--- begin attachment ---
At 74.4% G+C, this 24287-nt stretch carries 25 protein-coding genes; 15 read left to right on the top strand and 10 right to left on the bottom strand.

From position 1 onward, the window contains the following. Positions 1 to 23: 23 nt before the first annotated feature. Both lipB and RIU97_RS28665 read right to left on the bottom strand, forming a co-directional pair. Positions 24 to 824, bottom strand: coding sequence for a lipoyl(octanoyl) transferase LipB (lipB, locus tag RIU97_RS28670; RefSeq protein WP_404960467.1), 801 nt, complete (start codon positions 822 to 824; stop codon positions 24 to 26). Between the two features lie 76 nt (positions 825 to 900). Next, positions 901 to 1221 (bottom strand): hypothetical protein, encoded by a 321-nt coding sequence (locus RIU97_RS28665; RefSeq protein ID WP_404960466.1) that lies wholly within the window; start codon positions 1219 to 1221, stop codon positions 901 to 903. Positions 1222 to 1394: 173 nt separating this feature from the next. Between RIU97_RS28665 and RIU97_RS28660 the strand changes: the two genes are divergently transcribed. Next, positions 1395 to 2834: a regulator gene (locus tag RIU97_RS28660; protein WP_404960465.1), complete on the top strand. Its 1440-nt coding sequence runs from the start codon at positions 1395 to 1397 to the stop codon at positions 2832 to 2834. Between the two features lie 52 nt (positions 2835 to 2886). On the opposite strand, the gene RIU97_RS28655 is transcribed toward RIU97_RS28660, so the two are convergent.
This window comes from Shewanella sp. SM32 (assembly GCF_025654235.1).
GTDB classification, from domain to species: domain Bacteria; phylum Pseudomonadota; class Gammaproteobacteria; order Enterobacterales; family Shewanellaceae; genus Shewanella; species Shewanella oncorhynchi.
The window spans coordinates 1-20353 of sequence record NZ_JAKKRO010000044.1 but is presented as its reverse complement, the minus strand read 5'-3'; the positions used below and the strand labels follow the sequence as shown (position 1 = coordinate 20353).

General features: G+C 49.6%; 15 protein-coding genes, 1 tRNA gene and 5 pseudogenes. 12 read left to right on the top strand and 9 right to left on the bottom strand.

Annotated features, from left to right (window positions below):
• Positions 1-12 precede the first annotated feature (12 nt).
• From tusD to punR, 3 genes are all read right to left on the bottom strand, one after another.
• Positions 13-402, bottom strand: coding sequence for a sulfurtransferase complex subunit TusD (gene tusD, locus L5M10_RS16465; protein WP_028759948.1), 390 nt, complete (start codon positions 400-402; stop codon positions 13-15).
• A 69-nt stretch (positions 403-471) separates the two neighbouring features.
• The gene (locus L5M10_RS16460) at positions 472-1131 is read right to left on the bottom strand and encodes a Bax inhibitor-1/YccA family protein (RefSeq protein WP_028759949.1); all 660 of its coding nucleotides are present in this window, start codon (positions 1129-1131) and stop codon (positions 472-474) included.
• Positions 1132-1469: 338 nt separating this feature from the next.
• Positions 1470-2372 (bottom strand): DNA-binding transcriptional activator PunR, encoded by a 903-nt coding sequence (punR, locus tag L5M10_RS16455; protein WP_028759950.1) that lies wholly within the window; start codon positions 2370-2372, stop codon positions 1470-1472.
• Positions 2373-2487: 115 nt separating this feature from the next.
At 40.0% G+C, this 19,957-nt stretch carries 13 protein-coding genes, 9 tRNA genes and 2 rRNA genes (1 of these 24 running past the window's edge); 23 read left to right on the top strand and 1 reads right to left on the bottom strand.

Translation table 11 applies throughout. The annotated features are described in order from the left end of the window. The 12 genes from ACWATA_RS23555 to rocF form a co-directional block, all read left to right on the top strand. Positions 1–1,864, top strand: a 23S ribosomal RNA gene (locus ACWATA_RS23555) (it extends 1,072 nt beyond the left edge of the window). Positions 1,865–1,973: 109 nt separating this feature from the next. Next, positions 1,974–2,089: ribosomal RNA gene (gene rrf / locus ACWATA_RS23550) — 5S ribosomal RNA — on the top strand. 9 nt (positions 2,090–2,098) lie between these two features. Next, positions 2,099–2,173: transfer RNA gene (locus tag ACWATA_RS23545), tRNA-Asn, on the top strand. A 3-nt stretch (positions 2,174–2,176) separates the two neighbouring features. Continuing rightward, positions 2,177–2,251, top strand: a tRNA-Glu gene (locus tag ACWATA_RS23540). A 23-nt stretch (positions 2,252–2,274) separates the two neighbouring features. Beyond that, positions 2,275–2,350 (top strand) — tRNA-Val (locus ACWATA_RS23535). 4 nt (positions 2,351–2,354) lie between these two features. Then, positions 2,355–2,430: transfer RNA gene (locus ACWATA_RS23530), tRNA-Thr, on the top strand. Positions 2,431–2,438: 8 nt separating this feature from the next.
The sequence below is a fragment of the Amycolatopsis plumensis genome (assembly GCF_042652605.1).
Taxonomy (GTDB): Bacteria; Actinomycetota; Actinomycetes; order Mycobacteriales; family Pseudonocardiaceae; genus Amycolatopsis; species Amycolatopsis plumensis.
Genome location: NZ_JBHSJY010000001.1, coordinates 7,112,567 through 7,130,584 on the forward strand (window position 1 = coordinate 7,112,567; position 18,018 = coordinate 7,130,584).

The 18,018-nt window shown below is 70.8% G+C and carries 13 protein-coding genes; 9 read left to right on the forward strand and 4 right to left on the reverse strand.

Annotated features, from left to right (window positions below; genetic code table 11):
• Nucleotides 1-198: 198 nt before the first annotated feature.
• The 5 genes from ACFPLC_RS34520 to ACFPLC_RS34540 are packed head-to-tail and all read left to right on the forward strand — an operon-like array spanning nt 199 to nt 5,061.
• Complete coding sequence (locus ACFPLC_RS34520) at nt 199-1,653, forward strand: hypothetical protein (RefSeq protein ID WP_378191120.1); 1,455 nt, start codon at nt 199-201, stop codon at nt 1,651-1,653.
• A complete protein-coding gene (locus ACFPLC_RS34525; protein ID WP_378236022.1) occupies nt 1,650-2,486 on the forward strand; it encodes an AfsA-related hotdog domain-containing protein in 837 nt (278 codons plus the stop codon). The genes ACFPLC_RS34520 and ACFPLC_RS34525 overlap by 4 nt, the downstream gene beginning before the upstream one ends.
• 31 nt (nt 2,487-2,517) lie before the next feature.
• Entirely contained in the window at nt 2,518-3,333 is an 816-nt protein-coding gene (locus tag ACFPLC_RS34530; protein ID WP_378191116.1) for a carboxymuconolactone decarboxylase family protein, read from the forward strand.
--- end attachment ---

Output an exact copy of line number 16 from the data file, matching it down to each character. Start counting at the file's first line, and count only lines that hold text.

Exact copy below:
At 40.0% G+C, this 19,957-nt stretch carries 13 protein-coding genes, 9 tRNA genes and 2 rRNA genes (1 of these 24 running past the window's edge); 23 read left to right on the top strand and 1 reads right to left on the bottom strand.